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Female Soccer Players Go For The Gold By Challenging The Men Who Run Their Teams And Sexually Harass Them

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The Women’s World Cup is fast approaching! It will take place this summer in France between June 7 and July 7. We’re totally gearing up to cheer on our favorite teams, but we’re not the only ones. These female futbolistas are looking forward to their World Cup, and it’s not only to win and score a goal but to improve their game overall.

Several Latina soccer players are using the momentum of the Women’s World Cup to bring much-needed change to how they are treated on and off the field.

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Players such as Isabella Echeverri, Melissa Ortiz, Camila Garcia, and Nicole Rodriguez, are launching social media pages to get their point across that change in women’s soccer needs to happen now.

Their concerns include equal pay, ending harassment, among other matters.

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“We have different fights,” Camila Garcia, co-founder of the women’s player association in Chile and board member for FifPro, the international player’s union, said about women’s soccer in Latin America, according to NBC News. “When you see that most of these elite teams have collective-bargaining agreements that we would dream about having, we don’t have any mechanism to negotiate. We can’t be at the table. So we’re trying, for the first step, to raise our voice, to say what we need, and try and figure out how we can develop women’s football.”

Garcia also announced via Twitter that women players in Chile will now have universal health insurance.

“We’re right now just asking for the basics,” Puerto Rico midfielder Nicole Rodriguez said to NBC News. “Like fields to practice on that aren’t waterlogged, and that we’re not the second-choice clubs to have priority. We want friendly games so we can continue to improve our FIFA ranking and be adequately prepared. And camps, like four camps a year. We don’t have any of that. So, yes, it would be really awesome to get paid, but right now our focus is being able to continue our development and have the respect we deserve.”

These women are making huge strides in women’s soccer and the World Cup hasn’t even begun yet. It will be so much more exciting to root them on knowing they are working toward equality.

Will you be watching Women’s World Cup this summer?

Not One Of The U.S. Women’s Soccer Team Players Is Latina, Here’s Why

Entertainment

Not One Of The U.S. Women’s Soccer Team Players Is Latina, Here’s Why

@downtownlasoccerclub

On July 7, the U.S. Women’s National Team went up against the Netherlands Women’s National Team for the FIFA Women’s World Cup and USWNT took home the championship cup. During the team’s victory speech in New York, U.S. women’s soccer star and forward, Megan Rapinoe, said, “We got white girls, black girls, and everything in between.”

However, Rapinoe should have thought twice before making that statement. After all, what exactly did she mean by “everything in between” if the U.S. Women’s National Team didn’t feature a single Latina woman on its roster this year?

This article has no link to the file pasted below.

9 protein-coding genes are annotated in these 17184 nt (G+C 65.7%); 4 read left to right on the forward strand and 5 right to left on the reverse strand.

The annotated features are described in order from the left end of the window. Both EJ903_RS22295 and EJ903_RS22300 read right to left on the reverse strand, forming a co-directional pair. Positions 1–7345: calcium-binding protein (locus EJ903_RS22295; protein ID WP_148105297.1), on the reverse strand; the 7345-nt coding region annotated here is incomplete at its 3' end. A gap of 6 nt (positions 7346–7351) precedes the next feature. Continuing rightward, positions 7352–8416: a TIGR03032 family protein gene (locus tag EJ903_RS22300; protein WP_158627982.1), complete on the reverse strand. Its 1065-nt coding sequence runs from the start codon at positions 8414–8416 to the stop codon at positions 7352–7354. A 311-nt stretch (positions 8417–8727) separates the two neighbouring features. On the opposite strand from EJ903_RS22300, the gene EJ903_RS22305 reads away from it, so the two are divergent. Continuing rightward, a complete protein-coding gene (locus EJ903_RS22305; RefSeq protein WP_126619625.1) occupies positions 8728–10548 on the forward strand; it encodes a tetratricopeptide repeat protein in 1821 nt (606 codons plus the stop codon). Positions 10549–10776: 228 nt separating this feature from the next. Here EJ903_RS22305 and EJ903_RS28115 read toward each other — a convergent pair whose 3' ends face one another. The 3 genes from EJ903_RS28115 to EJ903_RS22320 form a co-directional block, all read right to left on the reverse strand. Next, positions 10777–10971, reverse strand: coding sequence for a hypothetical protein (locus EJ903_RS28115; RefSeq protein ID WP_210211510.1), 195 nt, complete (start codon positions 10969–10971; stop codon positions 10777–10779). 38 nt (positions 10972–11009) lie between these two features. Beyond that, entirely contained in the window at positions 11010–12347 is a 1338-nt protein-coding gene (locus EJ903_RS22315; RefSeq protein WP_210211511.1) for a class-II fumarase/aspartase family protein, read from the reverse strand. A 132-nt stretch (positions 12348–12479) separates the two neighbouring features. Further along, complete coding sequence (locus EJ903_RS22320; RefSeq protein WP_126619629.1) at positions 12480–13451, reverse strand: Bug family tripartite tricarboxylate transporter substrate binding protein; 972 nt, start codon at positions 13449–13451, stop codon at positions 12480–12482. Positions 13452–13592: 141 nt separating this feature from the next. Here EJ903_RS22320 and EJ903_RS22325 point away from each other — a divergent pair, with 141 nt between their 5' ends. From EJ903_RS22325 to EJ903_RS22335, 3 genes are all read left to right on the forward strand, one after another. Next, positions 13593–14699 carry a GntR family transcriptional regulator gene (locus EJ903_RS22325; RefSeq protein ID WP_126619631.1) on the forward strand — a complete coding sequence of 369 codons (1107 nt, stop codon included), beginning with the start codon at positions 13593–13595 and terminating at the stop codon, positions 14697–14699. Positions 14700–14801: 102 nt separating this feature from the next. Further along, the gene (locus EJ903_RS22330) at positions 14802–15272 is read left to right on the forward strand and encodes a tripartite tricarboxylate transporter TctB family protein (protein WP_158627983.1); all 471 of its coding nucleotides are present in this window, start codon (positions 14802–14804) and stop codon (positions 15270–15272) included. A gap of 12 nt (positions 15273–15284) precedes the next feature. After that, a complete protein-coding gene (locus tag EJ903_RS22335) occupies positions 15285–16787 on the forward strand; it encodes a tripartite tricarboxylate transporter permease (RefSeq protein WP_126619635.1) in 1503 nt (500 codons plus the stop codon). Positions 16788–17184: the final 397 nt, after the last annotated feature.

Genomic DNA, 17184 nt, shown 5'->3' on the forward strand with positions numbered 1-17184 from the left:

Rapinoe’s comments recently inspired a Los Angeles Times story about an L.A. girls soccer club trying to make the face of women’s soccer.

Columnist Bill Plaschke spoke to young soccer players from the Downtown Los Angeles Soccer Club, whose team is mostly made up of Latina athletes “facing economic and cultural battles that have long kept them on the soccer sidelines.” The Downtown Los Angeles Soccer Club is made up of 175 girls trying to change the face of women’s soccer that has historically been dominated by white women. 

“That’s why …. I like watching [the U.S. Women’s national team] and everything, but I still say my idol is Lionel Messi,” said 15-year-old-striker Nayelli Barahona

This critique of the U.S. Women’s National Football Team is not new. When they also held the title for world champions in 2017, NPR’s Latino USA published an article “Why Is Women’s Soccer so White?” 

Audio producer and journalist Michael Simon Johnson writes, “The United States women’s national soccer team is far from a beacon of diversity, especially when compared to their male counterparts. With few women of color––and no Latinas––the team is extremely white, in spite of soccer’s entrenched place in Latin American culture.” 

However, the issue isn’t that young girls of color aren’t interested in playing the sport. 

But rather, as NPR notes, “youth soccer’s play-to-play system favors not necessarily the most talented children, but the children of parents who can afford elite clubs’ steep fees.” Club soccer fees run from $2,000 to $5,000 annually, per the Los Angeles Times.

That’s where Downtown Los Angeles Soccer Club comes in. Their club president Mick Muhlfriedel helps run the all-volunteer operation out of a middle school field in Pico-Union. According to Mulhfriedel, “some of the girls contribute $25 a month. Most pay nothing.” 

Since the 1991 World Cup, there have been 12 women of color on the U.S. World Cup or Olympic teams.

According to the Women’s Sports Foundation, 14-year-old girls drop out sports at twice the rate of boys. 

“Add in the lack of diverse role models and access, transportation issues and the cost, the number of obstacles facing girls of color in the game of soccer becomes poignantly evident. Although progress has been slow, there has been progress. It would be remiss to not acknowledge some of the black players who are trailblazing on the field,” writes Stephanie Taylor of Girls Soccer Network.

In September 2018, Hope Solo also penned an opinion piece that focused on what’s wrong when the U.S. women’s soccer teams are dominated by “white girls next door.”

She writes that race was something most people on the teams she played didn’t want to discuss or even acknowledge.